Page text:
My Thoughts on The Debate At Richmond Forum

There was a debate at the Richmond Forum on Saturday night featuring Feisal Abdul Rauf, Maajid Nawaz of the Quilliam Foundation and Ayan Hirshi Ali. The question was “Is Islam a violent religion?”

I personally found Maajid Nawaz’s arguments to be the most honest and coherent. The truth is that Islam is a very eclectic religion and has a broad range of interpretations. It and has been interpreted and reinterpreted many times over the centuries by various scholars in various places and continues to be reinterpreted today. It is many different things to many different people. For example, a few hundred years ago slavery was considered to be permissible by Muslims – and every other religion. Sex slavery was also common in some lands – to include Muslims. But what Muslim, in her/her right mind would argue that sex slavery is permissible today? In modern times, just over a decade ago here in the United States, many Muslims believed and preached that it was an act of “disbelief” to vote in democratic elections. Today, it is generally considered to be part of one’s duty as a good Muslim in the United States. So the interpretation of Islam has changed and will continue to do so.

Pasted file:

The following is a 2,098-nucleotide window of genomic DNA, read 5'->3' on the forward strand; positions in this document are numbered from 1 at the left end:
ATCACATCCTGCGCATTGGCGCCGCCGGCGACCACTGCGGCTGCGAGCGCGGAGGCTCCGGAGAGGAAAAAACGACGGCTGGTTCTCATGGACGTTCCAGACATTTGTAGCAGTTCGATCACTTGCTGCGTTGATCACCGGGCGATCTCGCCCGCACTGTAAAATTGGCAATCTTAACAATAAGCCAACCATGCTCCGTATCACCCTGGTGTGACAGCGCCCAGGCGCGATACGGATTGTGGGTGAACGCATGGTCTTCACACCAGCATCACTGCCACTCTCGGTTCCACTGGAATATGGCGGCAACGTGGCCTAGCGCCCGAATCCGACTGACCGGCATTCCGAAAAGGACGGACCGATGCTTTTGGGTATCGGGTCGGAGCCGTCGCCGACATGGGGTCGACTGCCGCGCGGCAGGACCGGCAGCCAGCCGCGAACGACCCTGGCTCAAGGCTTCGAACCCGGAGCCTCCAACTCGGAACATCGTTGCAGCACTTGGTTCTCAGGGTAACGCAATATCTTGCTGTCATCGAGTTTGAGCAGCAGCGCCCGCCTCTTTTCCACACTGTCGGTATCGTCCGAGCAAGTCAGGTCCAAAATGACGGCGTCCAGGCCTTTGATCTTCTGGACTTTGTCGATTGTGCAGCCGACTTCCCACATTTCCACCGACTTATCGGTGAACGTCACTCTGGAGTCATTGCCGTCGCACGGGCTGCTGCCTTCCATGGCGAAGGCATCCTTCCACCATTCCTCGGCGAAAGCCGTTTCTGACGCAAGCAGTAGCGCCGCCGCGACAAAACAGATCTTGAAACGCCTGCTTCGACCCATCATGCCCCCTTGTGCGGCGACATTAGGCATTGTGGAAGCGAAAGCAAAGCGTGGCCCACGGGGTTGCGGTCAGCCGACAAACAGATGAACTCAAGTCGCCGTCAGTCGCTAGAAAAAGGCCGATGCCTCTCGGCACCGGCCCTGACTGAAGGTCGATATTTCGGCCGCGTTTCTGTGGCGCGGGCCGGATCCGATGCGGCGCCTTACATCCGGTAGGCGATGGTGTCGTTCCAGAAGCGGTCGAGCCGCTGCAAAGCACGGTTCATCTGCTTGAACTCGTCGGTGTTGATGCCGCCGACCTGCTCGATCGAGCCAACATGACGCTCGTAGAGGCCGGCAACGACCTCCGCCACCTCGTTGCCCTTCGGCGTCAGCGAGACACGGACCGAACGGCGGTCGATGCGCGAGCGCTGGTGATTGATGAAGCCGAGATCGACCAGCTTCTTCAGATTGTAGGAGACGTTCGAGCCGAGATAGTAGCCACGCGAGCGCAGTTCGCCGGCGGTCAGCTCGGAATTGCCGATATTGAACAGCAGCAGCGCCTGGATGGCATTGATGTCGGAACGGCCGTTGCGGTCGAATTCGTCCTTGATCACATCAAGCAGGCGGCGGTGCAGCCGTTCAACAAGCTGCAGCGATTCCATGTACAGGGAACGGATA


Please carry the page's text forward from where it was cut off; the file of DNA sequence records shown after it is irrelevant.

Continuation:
In short, Islam is exactly what Muslims make it in a particular time, place and particular context. The unfortunate intra-Muslim killing happening in some countries is partially because some Muslim imams and preachers teach that their interpretation is the one and only “correct” one and all others are “kufaar” (non-believers). Therefore (they reason) it is permissible to kill others who may have a differing interpretation of Islam. Hence we have bombings of mosques and shrines by Muslims who dislike or disagree with what they are doing. This is a huge problem. So, we must admit that some Muslims are indeed violent and defeat them in the arena of ideas.

I also agree with Imam Faisal in that Islam for me is a personal relationship between a person and their Lord. No one else can interfere in that relationship. In our increasingly diverse societies, we must not only “live and let live”, but find ways to work together for the improvement of our local communities. If not, then we will be at perpetual war because all of us will never be a hiveminded mass in perfect agreement on every issue.

I invite you all to watch the debate at this link and give me your thoughts.

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